Is the pro-life movement doomed to lose the public relations battle? If so, it’s not because we don’t have the better argument—we do. It’s not because we don’t have great warriors, orators, and persuaders—we’ve got the best. It’s because so many of the intangibles that drive the movement and inspire the pro-life soul are forged in what William Butler Yeats called “the deep heart’s core.” They don’t translate well into soundbites.
Our bedrock belief that all life is sacred is often incubated in private—while caring for an elderly relative, raising a child with special needs, or overcoming the fear of an unplanned pregnancy. These situations can be messy and complicated. They test our patience in often visible ways. To the outside world, living such a life can appear tedious—a really rough burden. People are often repulsed by what they see. Those who are in the thick of it know the truth, of course. Away from prying eyes come countless unexpected and bountiful blessings. These graces swell our souls yet are rarely obvious.
My daughter has Down syndrome. From the moment she was born, I felt the need to show her “best face” to the world. It was my misguided attempt to do some pro-bono public relations for the pro-life side. Now 11, my daughter has been a great teacher for me, not the least on the subject of pride. For years I wanted to capture her being “typical” as much as possible. Better yet, I hoped she’d prove herself precociously talented in some area so she might seem even better than “typical.” Somehow I thought that if the world could see her exceeding expectations negative stereotypes of intellectual disability would be undone. Perhaps, I thought, I could “prove” her worth and the worth of others like her.
My desire manifested itself, at least partly, in an absurd focus on my daughter’s annual class photo. In the nursery and early elementary years, I naturally wanted her to appear cute and tidy, but I also wanted her to seem like “one of the gang.” It didn’t matter that her regular school day was a complex puzzle of difficult transitions, unpleasant behaviors, and inconsistent academic progress. I wanted her “public face” to be her best face. I wanted that class photo to knock people out with how absolutely regular it was, how totally unremarkable.
Unsurprisingly, I was never satisfied. In one year’s photo, my daughter’s hands are in the tight grip of an aide—the aide’s veins are visible on her clenched wrists—who is preventing my daughter from pulling a classmate’s hair. In a shot from another year, all 20 kids sit in three neat rows, with my daughter a foot off to the side, separated from her classmates by her aide and the teacher. Obviously, she needed a couple of towering body guards that day. Finally, in the most recent year she attended public school, my daughter did not appear in the class photo at all. She’d had a meltdown in the hallway beforehand when she learned that due to rain the photo would be taken inside the gym instead of out on the lawn. A sudden change of plans often triggers my daughter’s anxiety. I wondered: Was God sending me a message about my class-photo obsession? Was I also learning that “public faces” can be false faces? Every life is complex; few lives can be summed up by a snapshot. Who can photograph the many ways in which I have learned to love more profoundly and embrace difference more warmly because of my “special” child?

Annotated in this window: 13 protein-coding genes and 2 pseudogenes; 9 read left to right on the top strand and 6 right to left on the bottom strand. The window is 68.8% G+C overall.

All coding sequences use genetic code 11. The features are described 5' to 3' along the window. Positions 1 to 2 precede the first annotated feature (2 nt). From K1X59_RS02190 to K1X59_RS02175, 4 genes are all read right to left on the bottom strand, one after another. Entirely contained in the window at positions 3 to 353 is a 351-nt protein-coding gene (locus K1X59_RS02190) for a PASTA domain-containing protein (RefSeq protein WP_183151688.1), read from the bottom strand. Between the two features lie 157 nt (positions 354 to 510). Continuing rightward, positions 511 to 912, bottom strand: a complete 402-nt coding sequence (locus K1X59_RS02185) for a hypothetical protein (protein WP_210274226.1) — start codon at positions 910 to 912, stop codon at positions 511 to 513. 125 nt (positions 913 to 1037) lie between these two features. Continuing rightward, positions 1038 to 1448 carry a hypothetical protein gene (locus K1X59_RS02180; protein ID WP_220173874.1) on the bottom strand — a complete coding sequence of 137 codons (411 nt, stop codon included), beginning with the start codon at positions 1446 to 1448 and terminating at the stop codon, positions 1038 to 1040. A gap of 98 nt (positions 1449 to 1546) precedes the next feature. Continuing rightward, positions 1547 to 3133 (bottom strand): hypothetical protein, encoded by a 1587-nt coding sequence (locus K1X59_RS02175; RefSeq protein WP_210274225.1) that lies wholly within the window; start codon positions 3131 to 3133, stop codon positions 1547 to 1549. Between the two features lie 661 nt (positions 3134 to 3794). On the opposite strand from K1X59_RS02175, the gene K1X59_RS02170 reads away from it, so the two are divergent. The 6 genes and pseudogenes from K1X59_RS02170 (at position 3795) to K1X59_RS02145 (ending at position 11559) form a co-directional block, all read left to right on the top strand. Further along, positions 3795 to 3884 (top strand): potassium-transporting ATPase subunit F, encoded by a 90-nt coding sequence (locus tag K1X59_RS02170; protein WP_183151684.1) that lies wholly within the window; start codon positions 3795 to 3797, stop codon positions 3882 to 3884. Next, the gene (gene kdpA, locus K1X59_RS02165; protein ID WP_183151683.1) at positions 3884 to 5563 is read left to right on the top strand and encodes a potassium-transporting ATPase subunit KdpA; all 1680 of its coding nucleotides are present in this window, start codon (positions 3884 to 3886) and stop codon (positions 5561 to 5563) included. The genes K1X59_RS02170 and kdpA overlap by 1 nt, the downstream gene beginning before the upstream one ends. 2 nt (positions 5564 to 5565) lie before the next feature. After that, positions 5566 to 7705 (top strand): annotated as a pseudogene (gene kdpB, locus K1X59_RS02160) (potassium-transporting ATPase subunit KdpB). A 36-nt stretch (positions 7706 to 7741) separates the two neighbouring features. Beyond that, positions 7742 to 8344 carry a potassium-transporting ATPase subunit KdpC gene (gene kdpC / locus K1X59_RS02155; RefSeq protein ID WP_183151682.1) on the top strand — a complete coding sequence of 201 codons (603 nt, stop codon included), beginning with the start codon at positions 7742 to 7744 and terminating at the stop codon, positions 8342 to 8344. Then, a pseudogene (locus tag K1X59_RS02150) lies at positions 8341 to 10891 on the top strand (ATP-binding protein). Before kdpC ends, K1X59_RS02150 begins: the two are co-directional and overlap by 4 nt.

A “public face” can only tell you so much, something I’ve also learned from my friend circle, which is mostly made up of Catholic homeschooling moms. These women are completely open to life in all its messy, unexpected, and sometimes tragic glory. Most have many children; some have adopted. Infertility, miscarriage, home births, surprise births, pregnancies that carry a grave risk to the mother, births in seasons of financial instability . . . this crowd has seen it all. Their faith in God’s guiding hand concerning family matters is astounding. In being with these women my belief in the sanctity of life is constantly refreshed.
Once a week, we moms steal a few moments here and there to sit around the big table at our co-op and commiserate. From the outside, we look a little haggard. About half of us are either rounded with pregnancy or thick with post-partum pounds. Almost no one has had a full night’s sleep in years. Infants cling to us. The wails of indignant toddlers pierce our conversations. The table is strewn with half-eaten bagels, pacifiers, dirty paper towels, and buzzing phones. Our talk is of ear infections, little-league politics, and nasal aspirators.
I doubt we’d inspire a glossy feature on motherhood in the New York Times. In fact, in some circles we might be the object of mockery—for shelving our law degrees, journalism careers, nursing licenses, concert-pianist training, and Ivy League credentials for a life of snotty noses and math drills. But, again, while we may not have up-to-date CVs and cutting-edge fashion, we know the tradeoff is worth it. In fact, few of us would even call it a trade-off. What looks like a life of drudgery contains a thousand—a million?—daily graces. Our gratitude for the gift of life is so deep, wide, and primal that it defies words. That’s what’s so good about it.
That’s also the problem. Gratitude doesn’t show up in photographs.